Central tolerance is essential for protection against autoimmune reactions, but cancers being so similar to “self”, this protective mechanism sometimes limits the immune system’s ability to fight off cancerous cells. Autoimmune regulator (Aire) is a regulator of central tolerance that is expressed predominantly in medullary thymic epithelial cells (mTECs) in the thymus. The expression of Aire protects against autoimmunity by promoting the expression of tissue-restricted self-antigens (TSAs) so that nearby self-reactive thymocytes with high-affinity T cell receptors (TCRs) that recognize these TSAs are deleted, losing the opportunity to develop into autoreactive T cells. Some self-antigens, however, are also highly expressed in certain cancers; MAGE-1, for example, is highly expressed in melanoma, as well as in normal melanocytes. Thus, in the context of melanoma immunotherapy, Aire-induced expression during the process of central tolerance limits the number of T cells available to react to self/melanoma antigens.
In humans, a deficiency in Aire caused by a single-nucleotide polymorphism (SNP) that is thought to reduce the stability of Aire mRNA has previously been associated with protection against melanoma and with an increase in the frequency of T cell clones recognizing MAGE-1. Bakhru et al. hypothesized that CTLA-4 checkpoint blockade might be particularly effective in animals with defective immune tolerance due to the distinct timing and mechanisms of action of these two modalities. Using a mouse model with one mutant copy of the Aire gene and thus partial loss of Aire function and increased anti-melanoma immunity (AireGW/+ mice), they observed that the addition of anti-CTLA-4 decreased B16 melanoma growth while it had no effect in wild type (WT) mice, suggesting that the combination of Aire deficiency and CTLA-4 blockade had an additive effect.
To determine which pool of cells was responsible for the observed antimelanoma efficacy, Bakhru et al. tested both CD4+ and CD8+ T cells from WT and AireGW/+ mice for reactivity against B16 melanoma. Surprisingly, they found that CD4+ T cells from Aire-deficient mice had increased cytolytic capacity against B16 melanoma cells compared to CD4+ T cells from WT mice, while no difference was observed in CD8+ T cells between the models. This suggests that antitumor immunity in the Aire-deficient context is mediated by melanoma-reactive CD4+ T cells that were rescued from thymic destruction due to Aire deficiency and were further activated by CTLA-4 in the periphery. Further, the researchers noted that CD4+ T cells from AireGW/+ mice showed increased expression of Ki67 (a marker of proliferation), increased expression of cytotoxicity-associated genes, and increased production of the cytolytic agent granzyme B. Interestingly, the frequency of granzyme B-producing CD8+ T cells was quite low among all groups, regardless of Aire deficiency or CTLA-4 blockade.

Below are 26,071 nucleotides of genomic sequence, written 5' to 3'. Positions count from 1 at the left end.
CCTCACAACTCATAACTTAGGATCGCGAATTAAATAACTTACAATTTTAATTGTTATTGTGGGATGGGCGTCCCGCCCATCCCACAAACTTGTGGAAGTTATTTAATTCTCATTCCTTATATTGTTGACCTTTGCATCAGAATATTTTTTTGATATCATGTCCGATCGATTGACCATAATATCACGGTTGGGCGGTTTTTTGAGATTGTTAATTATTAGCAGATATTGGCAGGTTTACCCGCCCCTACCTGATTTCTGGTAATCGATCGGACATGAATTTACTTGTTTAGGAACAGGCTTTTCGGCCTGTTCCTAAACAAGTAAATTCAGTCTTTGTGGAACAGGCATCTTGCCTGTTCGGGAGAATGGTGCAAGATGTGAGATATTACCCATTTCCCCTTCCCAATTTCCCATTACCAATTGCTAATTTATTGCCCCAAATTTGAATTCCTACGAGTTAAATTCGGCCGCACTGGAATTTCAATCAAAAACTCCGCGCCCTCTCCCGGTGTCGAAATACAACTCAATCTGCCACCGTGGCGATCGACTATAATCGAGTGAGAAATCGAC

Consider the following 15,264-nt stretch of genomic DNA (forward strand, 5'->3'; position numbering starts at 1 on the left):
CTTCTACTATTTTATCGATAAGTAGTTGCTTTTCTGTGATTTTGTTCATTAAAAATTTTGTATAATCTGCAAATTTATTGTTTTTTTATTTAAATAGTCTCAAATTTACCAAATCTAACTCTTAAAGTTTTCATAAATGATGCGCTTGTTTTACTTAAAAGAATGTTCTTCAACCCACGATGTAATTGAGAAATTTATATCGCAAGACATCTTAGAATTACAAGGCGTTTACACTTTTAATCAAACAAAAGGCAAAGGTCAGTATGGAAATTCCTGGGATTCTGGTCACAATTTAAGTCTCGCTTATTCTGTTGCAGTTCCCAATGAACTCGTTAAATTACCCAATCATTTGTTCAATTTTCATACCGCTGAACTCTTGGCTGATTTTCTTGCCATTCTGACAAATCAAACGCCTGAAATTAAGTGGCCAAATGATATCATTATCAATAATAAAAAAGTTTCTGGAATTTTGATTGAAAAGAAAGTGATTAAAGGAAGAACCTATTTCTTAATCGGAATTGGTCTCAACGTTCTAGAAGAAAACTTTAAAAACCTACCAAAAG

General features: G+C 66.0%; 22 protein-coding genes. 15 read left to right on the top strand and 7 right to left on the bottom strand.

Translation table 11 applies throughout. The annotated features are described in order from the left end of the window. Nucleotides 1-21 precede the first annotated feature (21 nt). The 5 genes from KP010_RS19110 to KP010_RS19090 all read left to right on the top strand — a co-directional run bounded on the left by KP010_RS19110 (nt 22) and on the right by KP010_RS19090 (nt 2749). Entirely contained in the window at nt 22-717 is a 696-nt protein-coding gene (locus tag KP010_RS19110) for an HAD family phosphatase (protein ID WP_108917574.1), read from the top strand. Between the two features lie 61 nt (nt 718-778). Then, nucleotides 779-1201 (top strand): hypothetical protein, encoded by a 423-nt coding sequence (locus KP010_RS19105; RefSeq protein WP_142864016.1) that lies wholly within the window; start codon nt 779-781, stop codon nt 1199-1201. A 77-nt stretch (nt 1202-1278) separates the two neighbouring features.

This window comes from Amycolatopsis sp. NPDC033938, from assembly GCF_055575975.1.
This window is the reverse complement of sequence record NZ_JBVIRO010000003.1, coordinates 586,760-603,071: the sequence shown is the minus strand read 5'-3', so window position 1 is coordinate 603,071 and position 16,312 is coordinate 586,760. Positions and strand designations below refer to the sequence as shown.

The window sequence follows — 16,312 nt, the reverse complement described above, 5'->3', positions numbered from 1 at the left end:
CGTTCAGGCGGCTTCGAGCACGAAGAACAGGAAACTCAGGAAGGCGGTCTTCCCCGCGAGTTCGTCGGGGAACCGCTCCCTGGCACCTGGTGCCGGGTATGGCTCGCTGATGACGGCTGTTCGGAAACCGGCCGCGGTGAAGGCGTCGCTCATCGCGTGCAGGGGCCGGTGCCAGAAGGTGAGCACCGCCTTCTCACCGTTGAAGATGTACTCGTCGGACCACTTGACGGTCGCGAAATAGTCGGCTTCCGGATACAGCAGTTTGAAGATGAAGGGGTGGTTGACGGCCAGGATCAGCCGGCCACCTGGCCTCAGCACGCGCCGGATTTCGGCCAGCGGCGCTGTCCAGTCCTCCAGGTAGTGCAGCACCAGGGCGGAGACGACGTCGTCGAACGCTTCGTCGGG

Knowing from previous studies that MAGE-1 plays a key role in Aire deficiency-mediated anti-melanoma immunity, the investigators explored whether another self/melanoma antigen - TRP-1 - played a role in the antitumor immunity. Using AireGW/+ mice treated with anti-CTLA-4, they found that T cells recognizing this antigen were preferentially expanded, and using TRP-1 TCR transgenic mice, determined that TRP-1-specific CD4+ T cells mediated additive anti-melanoma effects. Tumor growth was completely prevented in Aire-deficient mice treated with anti-CTLA-4, and mice in this group showed signs of vitiligo, a biomarker often associated with effective melanoma immunotherapy and indicating autoimmune destruction of normal melanocytes. As an evaluation of potential toxicity of this combination therapy, Bakhru et al. evaluated the severity of autoimmune colitis and confirmed that Aire deficiency did not exacerbate this known side-effect of anti-CTLA-4.
Shifting towards exploring the possible clinical potential of Aire deficiency in combination with CTLA-4 checkpoint blockade, Bakhru et al. employed an anti-RANKL antibody to block RANKL, which is critical to the survival of Aire-expressing mTECs. When the team tested a combination of anti-RANKL and anti-CTLA-4 in C57BL/6 polyclonal mice, they observed no additive effects, prompting a switch to the more effective GVAX-vaccinated C57BL/6 mouse model. They observed a significant survival benefit in GVAX-vaccinated mice co-treated with anti-RANKL and anti-CTLA-4-treated compared to GVAX-vaccinated mice treated with either antibody alone, suggesting that in the context of GVAX, anti-RANKL and anti-CTLA-4 have additive effect and improve survival in melanoma-bearing mice. An analysis of CD4+ T cells from these mice showed that anti-RANKL-induced Aire deficiency produced proliferative and cytotoxic CD4+ T cells, resembling results seen in mice with genetic Aire deficiency.
From a clinical perspective, the possibility of using anti-RANKL in combination with anti-CTLA-4 to treat melanoma is highly appealing, as both drugs are already FDA-approved. It is also possible that this therapy could extend to other cancers in which immune reactivity to tumor antigens is limited by central tolerance to TSAs. Further preclinical trials will be necessary, however, before this therapy can translate to a clinical setting.
by Lauren Hitchings